When it comes to shooting boudoir there are two main looks photographers generally operate in — light and airy or dark and moody. There’s an in-between look as well, which is somewhat of a hybrid of those two, but overall boudoir photographers will plant their flag in one of these two camps.
In this article we’ll explore in great detail how to shoot dark and moody boudoir images using natural light. There are other ways to achieve this look using a strobe or speed light, but we’ll save that topic for another day. Right now, it’s all about using natural light.
I’ll also be going over the three most important adjustments to use when fine tuning your dark and moody images in Lightroom or Photoshop. But first, let’s identify the different characteristics that make up dark and moody boudoir images.
Characteristics of Dark and Moody Boudoir
Highlights and Shadows
Low Ambient Light
Dark Walls, Floors, and Furniture
Single Point of Focus
(Shoot Towards the Light)
Highlights and Shadows
Probably the most distinguishing characteristic of dark and moody boudoir is its use of highlights and shadows. With this look, portions of the image will be hidden (or barely seen) in shadow while other areas will be exposed by light.
The use of light and shadow is used together to accentuate and define the contours of the female form and face.
Light and shadow working together create the illusion of three dimensions, a sense of depth, of foreground and background — as opposed to a light and airy look where most of the image is lit to some degree which creates a flatter presentation.
Creating these highlights and shadows is a concentrated source of directional light from a window, open door, or skylight.
I use the word “concentrated” because the light is exposing the room through a somewhat restricted shape. In this case, a window frame, doorframe, or skylight.
Dark and moody images have this constricted type of lighting that illuminates a specific portion of the room but also prevents light from flooding in creating too much ambient light.
This is where curtains come in handy because they aid in controlling the amount of light coming in, which also helps you control the ambient light in the room.
A Word About Tunnel Skylights With Regard To Dark & Moody Boudoir
Tunnel skylights (also known as solar tubes) can be used as directional light from above, which I use a lot in my work, although achieved with artificial light.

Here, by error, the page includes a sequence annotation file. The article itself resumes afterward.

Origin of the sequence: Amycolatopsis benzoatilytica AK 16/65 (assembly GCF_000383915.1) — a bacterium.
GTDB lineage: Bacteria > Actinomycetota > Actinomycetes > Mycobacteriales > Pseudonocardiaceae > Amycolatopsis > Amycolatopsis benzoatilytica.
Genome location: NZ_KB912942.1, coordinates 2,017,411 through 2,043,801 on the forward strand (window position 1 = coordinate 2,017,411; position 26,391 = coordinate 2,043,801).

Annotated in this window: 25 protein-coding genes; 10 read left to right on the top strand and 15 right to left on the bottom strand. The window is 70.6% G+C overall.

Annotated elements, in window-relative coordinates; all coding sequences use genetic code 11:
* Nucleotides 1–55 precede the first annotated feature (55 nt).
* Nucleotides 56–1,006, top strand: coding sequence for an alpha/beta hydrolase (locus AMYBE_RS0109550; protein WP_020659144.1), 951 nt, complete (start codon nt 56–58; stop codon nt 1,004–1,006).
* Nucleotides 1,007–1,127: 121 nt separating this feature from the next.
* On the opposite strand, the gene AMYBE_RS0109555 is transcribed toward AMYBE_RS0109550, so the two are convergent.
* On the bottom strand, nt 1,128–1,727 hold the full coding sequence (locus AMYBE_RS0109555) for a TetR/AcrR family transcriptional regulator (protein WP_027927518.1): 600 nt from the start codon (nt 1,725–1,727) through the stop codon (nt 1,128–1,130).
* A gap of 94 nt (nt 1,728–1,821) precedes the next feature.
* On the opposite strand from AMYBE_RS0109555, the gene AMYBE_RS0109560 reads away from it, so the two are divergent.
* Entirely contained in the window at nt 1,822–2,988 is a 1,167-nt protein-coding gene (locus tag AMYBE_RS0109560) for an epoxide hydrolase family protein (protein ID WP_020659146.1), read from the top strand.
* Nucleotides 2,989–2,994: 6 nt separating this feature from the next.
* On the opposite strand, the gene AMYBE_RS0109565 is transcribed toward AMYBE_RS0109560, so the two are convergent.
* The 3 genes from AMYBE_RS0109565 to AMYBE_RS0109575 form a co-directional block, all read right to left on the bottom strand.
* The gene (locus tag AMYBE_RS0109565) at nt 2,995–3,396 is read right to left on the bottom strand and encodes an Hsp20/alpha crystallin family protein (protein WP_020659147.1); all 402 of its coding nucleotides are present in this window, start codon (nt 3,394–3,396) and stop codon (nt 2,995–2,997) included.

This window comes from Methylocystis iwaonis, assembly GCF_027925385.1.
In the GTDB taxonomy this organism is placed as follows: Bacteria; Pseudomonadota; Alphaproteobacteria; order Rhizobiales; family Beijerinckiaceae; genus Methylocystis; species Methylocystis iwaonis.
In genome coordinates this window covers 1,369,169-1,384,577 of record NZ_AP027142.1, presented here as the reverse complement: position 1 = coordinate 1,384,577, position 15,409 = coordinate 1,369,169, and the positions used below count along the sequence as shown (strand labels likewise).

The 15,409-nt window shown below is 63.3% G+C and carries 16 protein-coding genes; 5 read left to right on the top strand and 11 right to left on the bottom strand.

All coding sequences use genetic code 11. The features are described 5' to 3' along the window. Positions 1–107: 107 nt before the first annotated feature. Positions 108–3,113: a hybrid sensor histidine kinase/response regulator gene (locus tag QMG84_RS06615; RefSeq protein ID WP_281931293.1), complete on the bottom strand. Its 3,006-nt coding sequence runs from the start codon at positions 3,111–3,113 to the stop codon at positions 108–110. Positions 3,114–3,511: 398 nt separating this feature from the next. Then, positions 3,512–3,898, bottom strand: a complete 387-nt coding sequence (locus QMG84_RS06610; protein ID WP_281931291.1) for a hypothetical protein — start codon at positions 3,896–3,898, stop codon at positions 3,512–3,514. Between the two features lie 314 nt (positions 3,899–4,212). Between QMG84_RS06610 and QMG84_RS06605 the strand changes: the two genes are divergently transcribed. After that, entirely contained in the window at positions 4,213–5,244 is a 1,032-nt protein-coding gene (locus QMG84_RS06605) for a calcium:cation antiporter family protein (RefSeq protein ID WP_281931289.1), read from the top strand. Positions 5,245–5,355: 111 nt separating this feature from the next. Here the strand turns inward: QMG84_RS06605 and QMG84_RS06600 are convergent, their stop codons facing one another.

In my search to find a studio for myself, I came across several spaces that had these tunnel skylights in them.
A tunnel skylight differs from a traditional skylight in that inside the tube that leads from the roof to your ceiling there is reflective material (usually some type of aluminum) that intensifies the light filtered down from the solar dome on your rooftop.
This creates a tunnel of natural light that can illuminate any room in your house or studio.
This light from above look is rarely used when shooting boudoir with natural light but if you want a different feel to your images and you have access to a tunnel skylight, you can get some truly unique shots using this type of light source.
Hard Directional Light
If your window, door, or skylight is small, the light will be harder. There will be brighter highlights and darker shadows and the fall-off from highlight to shadow will be rapid.
Soft Directional Light
If your window, door, or skylight is larger, the light will be softer. There will be highlights and shadows but the fall-off will be more gradual. This is where you get that creamy smooth light that looks so delicious.
How close your subject is to the light also factors in to the light looking hard or soft. Generally speaking, the closer your subject is to the light, the softer it will look, and the further away they are, the harder.
Direction of Light
You’ll find that most light in dark and moody images comes from either behind the subject, at some angle, or from the side as in cross light.
The more the light comes from directly behind your model (on axis), the more you venture into silhouette territory but it depends on the level of ambient light and your camera settings as to whether or not you’ll be capturing a silhouette or a dark and moody shot.
To read more about this, refer to my article, “How To Shoot A Boudoir Silhouette Using Natural Light”. In it I explain how to shoot a pure silhouette but also how to capture one with more depth and dimension, like the image above.
Low Ambient Light
First of all, what is ambient light?
Ambient light is the level of light that exists in a room.
If you have big windows that let in lots of sunlight then the room will have a high level of ambient light, it will be brightly lit.
However, if it’s night and the only light illuminating your room is a distant streetlight outside then the existing ambient light in your room will be low.
To shoot dark and moody boudoir it helps a lot if the ambient light in the room is low to begin with… or you can make it so by closing drapes, pulling down shades, or restricting the light in some way.
You can’t have light coming in and bouncing all over the place brightening everything up. It’s dark and moody we are after so low ambient light is key to creating the shadows we want.
To cut down on the ambient light you may need to filter your light source more with a sheer white curtain, shade, or restrict the size of your light source with a dark curtain, dark shade, V-flat or some type of black flag.
This will prevent light from spreading into areas of the room where you don’t want it, reducing your ambient light.
On the flip side of that…
If you need more ambient light in the room because it’s too dark, then opening up curtains or removing them completely as a filter will give you more ambient light.
Using a V-Flat To Help Increase or Decrease Available Light
A V-flat is a large polystyrene movable wall (sometimes called foam core).
It’s used to either bounce light or reduce light.
The V-Flat I use on occasion is white on one side, black on the other. White is used to bounce light back onto my subject while black is used to prevent light from bouncing back onto my subject.
If you’re in a situation where you need more light you can set up a V-flat to bounce what light there is back onto your model using the white side. Set it up as close to her as possible just outside of frame so you’re redirecting (or bouncing) the existing light back onto her, or place it in the shot knowing you’ll be cropping it out later.*
If you need more shadow and darkness, use the black side and set it up on the opposite side of her from where the light is coming from to prevent the light from bouncing back onto her. This will help darken the opposite side that’s supposed to be falling into shadow.